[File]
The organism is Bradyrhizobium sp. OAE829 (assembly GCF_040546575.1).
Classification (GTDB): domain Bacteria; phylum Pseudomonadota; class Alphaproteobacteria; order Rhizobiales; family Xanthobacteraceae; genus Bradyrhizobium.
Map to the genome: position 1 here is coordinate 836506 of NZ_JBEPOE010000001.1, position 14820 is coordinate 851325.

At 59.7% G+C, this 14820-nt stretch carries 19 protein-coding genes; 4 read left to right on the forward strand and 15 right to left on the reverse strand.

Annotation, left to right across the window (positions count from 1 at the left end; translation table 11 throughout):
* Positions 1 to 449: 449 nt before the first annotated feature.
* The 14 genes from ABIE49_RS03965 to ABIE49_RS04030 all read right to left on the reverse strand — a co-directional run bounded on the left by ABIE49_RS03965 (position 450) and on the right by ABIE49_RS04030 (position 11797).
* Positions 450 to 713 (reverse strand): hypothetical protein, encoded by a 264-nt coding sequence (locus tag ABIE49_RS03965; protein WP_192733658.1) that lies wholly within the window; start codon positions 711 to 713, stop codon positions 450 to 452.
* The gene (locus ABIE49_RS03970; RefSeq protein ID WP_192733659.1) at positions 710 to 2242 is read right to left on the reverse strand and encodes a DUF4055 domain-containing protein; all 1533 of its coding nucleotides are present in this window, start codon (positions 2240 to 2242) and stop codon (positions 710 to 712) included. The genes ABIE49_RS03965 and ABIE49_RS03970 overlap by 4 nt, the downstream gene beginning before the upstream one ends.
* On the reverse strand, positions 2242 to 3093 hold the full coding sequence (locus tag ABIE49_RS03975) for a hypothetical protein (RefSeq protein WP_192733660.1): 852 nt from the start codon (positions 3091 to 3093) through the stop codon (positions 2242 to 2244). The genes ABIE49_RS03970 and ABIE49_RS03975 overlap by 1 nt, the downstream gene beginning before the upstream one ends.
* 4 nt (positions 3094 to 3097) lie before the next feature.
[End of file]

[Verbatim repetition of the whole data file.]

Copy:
The organism is Bradyrhizobium sp. OAE829 (assembly GCF_040546575.1).
Classification (GTDB): domain Bacteria; phylum Pseudomonadota; class Alphaproteobacteria; order Rhizobiales; family Xanthobacteraceae; genus Bradyrhizobium.
Map to the genome: position 1 here is coordinate 836506 of NZ_JBEPOE010000001.1, position 14820 is coordinate 851325.

At 59.7% G+C, this 14820-nt stretch carries 19 protein-coding genes; 4 read left to right on the forward strand and 15 right to left on the reverse strand.

Annotation, left to right across the window (positions count from 1 at the left end; translation table 11 throughout):
* Positions 1 to 449: 449 nt before the first annotated feature.
* The 14 genes from ABIE49_RS03965 to ABIE49_RS04030 all read right to left on the reverse strand — a co-directional run bounded on the left by ABIE49_RS03965 (position 450) and on the right by ABIE49_RS04030 (position 11797).
* Positions 450 to 713 (reverse strand): hypothetical protein, encoded by a 264-nt coding sequence (locus tag ABIE49_RS03965; protein WP_192733658.1) that lies wholly within the window; start codon positions 711 to 713, stop codon positions 450 to 452.
* The gene (locus ABIE49_RS03970; RefSeq protein ID WP_192733659.1) at positions 710 to 2242 is read right to left on the reverse strand and encodes a DUF4055 domain-containing protein; all 1533 of its coding nucleotides are present in this window, start codon (positions 2240 to 2242) and stop codon (positions 710 to 712) included. The genes ABIE49_RS03965 and ABIE49_RS03970 overlap by 4 nt, the downstream gene beginning before the upstream one ends.
* On the reverse strand, positions 2242 to 3093 hold the full coding sequence (locus tag ABIE49_RS03975) for a hypothetical protein (RefSeq protein WP_192733660.1): 852 nt from the start codon (positions 3091 to 3093) through the stop codon (positions 2242 to 2244). The genes ABIE49_RS03970 and ABIE49_RS03975 overlap by 1 nt, the downstream gene beginning before the upstream one ends.
* 4 nt (positions 3094 to 3097) lie before the next feature.